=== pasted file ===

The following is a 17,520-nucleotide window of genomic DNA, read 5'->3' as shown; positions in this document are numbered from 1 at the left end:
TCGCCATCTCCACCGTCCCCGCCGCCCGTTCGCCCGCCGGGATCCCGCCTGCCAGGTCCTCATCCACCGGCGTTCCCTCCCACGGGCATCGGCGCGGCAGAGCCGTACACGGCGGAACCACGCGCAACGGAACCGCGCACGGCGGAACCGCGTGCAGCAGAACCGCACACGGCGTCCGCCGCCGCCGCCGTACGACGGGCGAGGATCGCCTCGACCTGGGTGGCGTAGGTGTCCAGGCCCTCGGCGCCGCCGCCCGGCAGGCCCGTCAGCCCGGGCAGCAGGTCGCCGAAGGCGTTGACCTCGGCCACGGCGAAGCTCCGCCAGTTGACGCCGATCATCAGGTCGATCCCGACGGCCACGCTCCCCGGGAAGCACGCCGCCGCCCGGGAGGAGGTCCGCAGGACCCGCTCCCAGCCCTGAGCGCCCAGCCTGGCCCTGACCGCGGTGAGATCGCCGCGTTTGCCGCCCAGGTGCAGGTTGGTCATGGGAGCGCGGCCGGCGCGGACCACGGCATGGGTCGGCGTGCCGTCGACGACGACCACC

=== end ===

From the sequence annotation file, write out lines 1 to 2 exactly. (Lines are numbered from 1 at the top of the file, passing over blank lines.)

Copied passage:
The following is a 17,520-nucleotide window of genomic DNA, read 5'->3' as shown; positions in this document are numbered from 1 at the left end:
TCGCCATCTCCACCGTCCCCGCCGCCCGTTCGCCCGCCGGGATCCCGCCTGCCAGGTCCTCATCCACCGGCGTTCCCTCCCACGGGCATCGGCGCGGCAGAGCCGTACACGGCGGAACCACGCGCAACGGAACCGCGCACGGCGGAACCGCGTGCAGCAGAACCGCACACGGCGTCCGCCGCCGCCGCCGTACGACGGGCGAGGATCGCCTCGACCTGGGTGGCGTAGGTGTCCAGGCCCTCGGCGCCGCCGCCCGGCAGGCCCGTCAGCCCGGGCAGCAGGTCGCCGAAGGCGTTGACCTCGGCCACGGCGAAGCTCCGCCAGTTGACGCCGATCATCAGGTCGATCCCGACGGCCACGCTCCCCGGGAAGCACGCCGCCGCCCGGGAGGAGGTCCGCAGGACCCGCTCCCAGCCCTGAGCGCCCAGCCTGGCCCTGACCGCGGTGAGATCGCCGCGTTTGCCGCCCAGGTGCAGGTTGGTCATGGGAGCGCGGCCGGCGCGGACCACGGCATGGGTCGGCGTGCCGTCGACGACGACCACC